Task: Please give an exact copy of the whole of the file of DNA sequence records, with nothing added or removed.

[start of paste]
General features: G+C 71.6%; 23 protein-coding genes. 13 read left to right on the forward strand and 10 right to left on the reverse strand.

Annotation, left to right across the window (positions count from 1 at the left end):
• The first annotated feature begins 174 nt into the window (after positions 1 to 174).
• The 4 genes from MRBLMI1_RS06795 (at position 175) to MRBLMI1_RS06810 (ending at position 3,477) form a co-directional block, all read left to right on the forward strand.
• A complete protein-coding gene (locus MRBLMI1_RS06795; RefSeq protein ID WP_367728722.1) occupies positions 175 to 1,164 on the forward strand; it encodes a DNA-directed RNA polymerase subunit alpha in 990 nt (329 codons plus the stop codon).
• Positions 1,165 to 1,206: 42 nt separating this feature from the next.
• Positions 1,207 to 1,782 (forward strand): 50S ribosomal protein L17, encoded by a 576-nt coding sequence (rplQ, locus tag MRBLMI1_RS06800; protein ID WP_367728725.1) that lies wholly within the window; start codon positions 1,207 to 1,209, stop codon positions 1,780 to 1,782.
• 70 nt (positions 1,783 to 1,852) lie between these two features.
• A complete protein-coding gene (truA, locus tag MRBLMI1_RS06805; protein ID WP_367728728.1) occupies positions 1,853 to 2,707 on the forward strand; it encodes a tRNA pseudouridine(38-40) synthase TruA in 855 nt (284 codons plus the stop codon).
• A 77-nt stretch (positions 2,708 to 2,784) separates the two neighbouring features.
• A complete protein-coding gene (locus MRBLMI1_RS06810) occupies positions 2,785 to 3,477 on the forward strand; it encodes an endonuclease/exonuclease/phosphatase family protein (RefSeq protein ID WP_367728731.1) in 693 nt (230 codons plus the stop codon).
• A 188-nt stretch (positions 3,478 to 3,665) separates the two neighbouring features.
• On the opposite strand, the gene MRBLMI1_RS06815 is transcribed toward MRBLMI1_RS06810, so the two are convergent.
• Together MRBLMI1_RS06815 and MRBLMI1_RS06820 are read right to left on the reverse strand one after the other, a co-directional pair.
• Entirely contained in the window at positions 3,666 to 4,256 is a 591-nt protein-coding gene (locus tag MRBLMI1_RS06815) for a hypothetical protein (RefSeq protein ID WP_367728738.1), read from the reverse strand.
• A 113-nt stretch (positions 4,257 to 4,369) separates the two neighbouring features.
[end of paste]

General features: G+C 71.6%; 23 protein-coding genes. 13 read left to right on the forward strand and 10 right to left on the reverse strand.

Annotation, left to right across the window (positions count from 1 at the left end):
• The first annotated feature begins 174 nt into the window (after positions 1 to 174).
• The 4 genes from MRBLMI1_RS06795 (at position 175) to MRBLMI1_RS06810 (ending at position 3,477) form a co-directional block, all read left to right on the forward strand.
• A complete protein-coding gene (locus MRBLMI1_RS06795; RefSeq protein ID WP_367728722.1) occupies positions 175 to 1,164 on the forward strand; it encodes a DNA-directed RNA polymerase subunit alpha in 990 nt (329 codons plus the stop codon).
• Positions 1,165 to 1,206: 42 nt separating this feature from the next.
• Positions 1,207 to 1,782 (forward strand): 50S ribosomal protein L17, encoded by a 576-nt coding sequence (rplQ, locus tag MRBLMI1_RS06800; protein ID WP_367728725.1) that lies wholly within the window; start codon positions 1,207 to 1,209, stop codon positions 1,780 to 1,782.
• 70 nt (positions 1,783 to 1,852) lie between these two features.
• A complete protein-coding gene (truA, locus tag MRBLMI1_RS06805; protein ID WP_367728728.1) occupies positions 1,853 to 2,707 on the forward strand; it encodes a tRNA pseudouridine(38-40) synthase TruA in 855 nt (284 codons plus the stop codon).
• A 77-nt stretch (positions 2,708 to 2,784) separates the two neighbouring features.
• A complete protein-coding gene (locus MRBLMI1_RS06810) occupies positions 2,785 to 3,477 on the forward strand; it encodes an endonuclease/exonuclease/phosphatase family protein (RefSeq protein ID WP_367728731.1) in 693 nt (230 codons plus the stop codon).
• A 188-nt stretch (positions 3,478 to 3,665) separates the two neighbouring features.
• On the opposite strand, the gene MRBLMI1_RS06815 is transcribed toward MRBLMI1_RS06810, so the two are convergent.
• Together MRBLMI1_RS06815 and MRBLMI1_RS06820 are read right to left on the reverse strand one after the other, a co-directional pair.
• Entirely contained in the window at positions 3,666 to 4,256 is a 591-nt protein-coding gene (locus tag MRBLMI1_RS06815) for a hypothetical protein (RefSeq protein ID WP_367728738.1), read from the reverse strand.
• A 113-nt stretch (positions 4,257 to 4,369) separates the two neighbouring features.